Venezuelan government lambasts Bitcoin as currency of criminals
Thu 17 Mar 2016
As digital currency gains popularity in Latin America, Venezuela is one of the latest countries where ordinary consumers and businesses are turning to Bitcoin in the face of political instability and economic collapse.
Sinking under 98.3% inflation and economic ruin, the country’s minimum wage even places citizens under the poverty line. High unemployment figures and hyper-inflated food prices are among the huge concerns faced by Venezuelans everyday.
Citizens are therefore looking for ways to protect what remains of their personal wealth. While the majority of Venezuelans remain unaware of Bitcoin, intellectuals and industry experts are pushing to educate their peers of its benefits.
The populist Venezuelan government is picking up on this growing support for Bitcoin over the country’s own volatile currency, the Bolivar. Instead of actively engaging and learning from the trend to try and restore confidence in the Bolivar, the government has decided to publish articles through its state-backed media outlets which criticise the cryptocurrency. The texts discredit Bitcoin as a currency used solely by criminals and terrorist organisations who are its ‘main activists and advocates.’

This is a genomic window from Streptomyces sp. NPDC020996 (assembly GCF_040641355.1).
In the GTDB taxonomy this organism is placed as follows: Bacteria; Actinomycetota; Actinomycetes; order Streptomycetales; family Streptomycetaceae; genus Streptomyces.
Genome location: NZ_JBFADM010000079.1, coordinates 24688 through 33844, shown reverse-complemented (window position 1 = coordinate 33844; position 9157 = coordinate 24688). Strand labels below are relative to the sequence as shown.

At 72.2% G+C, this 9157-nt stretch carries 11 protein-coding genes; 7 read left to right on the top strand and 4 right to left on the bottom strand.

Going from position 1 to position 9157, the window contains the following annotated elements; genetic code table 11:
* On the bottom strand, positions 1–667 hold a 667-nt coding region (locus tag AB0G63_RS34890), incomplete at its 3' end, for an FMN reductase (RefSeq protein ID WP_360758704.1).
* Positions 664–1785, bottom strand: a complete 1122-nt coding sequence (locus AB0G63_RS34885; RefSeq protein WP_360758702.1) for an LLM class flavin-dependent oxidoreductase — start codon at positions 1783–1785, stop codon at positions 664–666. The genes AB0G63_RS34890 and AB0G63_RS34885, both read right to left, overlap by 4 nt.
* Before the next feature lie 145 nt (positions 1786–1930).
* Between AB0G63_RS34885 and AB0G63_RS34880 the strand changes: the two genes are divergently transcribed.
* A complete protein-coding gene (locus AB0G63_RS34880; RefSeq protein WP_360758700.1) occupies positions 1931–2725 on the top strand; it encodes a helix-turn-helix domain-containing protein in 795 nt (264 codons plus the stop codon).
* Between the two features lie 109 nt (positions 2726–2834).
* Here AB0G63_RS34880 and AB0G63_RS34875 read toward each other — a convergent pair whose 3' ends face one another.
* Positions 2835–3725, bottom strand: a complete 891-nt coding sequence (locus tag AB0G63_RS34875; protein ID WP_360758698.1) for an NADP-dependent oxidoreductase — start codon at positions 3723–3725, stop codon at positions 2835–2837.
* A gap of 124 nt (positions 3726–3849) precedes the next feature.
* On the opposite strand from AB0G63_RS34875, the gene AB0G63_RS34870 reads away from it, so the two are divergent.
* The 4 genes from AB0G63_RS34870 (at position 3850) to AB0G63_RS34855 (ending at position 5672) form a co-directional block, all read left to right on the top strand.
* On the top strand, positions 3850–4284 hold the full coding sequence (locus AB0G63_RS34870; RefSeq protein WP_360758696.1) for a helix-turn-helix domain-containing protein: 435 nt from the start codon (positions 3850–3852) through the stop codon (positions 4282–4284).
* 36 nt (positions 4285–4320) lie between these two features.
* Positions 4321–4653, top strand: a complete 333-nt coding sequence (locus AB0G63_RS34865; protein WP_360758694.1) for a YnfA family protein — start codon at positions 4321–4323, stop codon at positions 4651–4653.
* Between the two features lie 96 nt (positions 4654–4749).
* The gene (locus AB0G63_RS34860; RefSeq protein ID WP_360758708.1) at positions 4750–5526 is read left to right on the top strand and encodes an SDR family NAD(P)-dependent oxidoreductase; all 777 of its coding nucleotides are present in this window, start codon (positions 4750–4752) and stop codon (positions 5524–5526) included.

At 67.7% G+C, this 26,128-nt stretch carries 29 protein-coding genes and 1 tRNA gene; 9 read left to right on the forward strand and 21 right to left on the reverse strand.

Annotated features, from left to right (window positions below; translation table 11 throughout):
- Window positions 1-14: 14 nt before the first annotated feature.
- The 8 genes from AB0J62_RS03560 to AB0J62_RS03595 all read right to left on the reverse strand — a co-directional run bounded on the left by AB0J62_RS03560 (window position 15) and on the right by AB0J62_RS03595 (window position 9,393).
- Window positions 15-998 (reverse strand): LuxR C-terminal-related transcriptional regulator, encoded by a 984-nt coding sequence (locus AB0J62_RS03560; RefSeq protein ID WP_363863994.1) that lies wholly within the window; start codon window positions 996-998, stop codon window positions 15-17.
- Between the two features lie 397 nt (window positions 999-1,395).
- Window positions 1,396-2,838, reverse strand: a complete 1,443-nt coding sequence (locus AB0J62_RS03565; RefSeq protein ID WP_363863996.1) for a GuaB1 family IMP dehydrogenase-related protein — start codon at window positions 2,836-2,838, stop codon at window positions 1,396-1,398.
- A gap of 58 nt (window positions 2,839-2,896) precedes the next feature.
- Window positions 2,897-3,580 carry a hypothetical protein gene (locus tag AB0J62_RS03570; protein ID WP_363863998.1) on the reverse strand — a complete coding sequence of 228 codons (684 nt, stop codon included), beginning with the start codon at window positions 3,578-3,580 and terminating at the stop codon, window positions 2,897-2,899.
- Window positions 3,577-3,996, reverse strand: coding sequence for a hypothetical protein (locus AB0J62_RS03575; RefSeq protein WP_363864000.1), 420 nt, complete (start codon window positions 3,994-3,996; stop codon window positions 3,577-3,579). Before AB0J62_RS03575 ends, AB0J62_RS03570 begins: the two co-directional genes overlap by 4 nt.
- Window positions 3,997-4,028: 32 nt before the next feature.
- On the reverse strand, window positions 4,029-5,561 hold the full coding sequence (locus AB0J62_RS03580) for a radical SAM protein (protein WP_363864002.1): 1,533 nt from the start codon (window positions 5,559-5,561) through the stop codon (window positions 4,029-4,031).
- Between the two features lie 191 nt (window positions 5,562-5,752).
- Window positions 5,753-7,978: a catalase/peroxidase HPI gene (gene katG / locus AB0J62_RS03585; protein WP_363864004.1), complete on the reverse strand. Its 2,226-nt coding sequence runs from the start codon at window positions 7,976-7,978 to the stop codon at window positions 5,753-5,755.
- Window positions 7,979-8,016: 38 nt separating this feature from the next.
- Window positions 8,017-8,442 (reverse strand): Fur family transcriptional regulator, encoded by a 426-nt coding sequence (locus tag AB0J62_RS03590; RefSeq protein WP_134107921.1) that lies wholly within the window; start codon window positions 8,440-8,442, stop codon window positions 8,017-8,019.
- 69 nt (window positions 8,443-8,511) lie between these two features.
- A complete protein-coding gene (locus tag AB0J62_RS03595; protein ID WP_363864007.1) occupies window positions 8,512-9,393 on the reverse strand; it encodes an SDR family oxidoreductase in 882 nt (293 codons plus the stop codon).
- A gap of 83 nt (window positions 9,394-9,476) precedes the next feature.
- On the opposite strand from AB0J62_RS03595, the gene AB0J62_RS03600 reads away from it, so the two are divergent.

A write-up published this week by government-backed broadcaster Corporación Venezolana de Televisión (VTV), titled ‘Bitcoin: The cybercrime system’ [Spanish], reads: ‘Is it a coincidence that the criminal and terrorist groups around the world, are the principal activists and advocates of Bitcoin? / this digital currency is not supported by any institution or country and is used to pay illegal transactions.’
The propaganda continues to dismiss the views offered by economists and crypto experts: ‘Some media, technology experts and ‘’scholar’ economists, have defended the use of Bitcoin over recent years, ignoring all of the related risks, not only is it illegal, it is also the preferred system of cybercriminals…it facilitates transactions from criminal groups and terrorists, which affect the peace, political stability and economies of many countries around the world.’
Last month Venezuela was positioned number one in Bloomberg’s list of the world’s most miserable economies for 2016, quoting that a ‘dinner for two at a nice restaurant might demand more than a month’s worth of minimum wage.’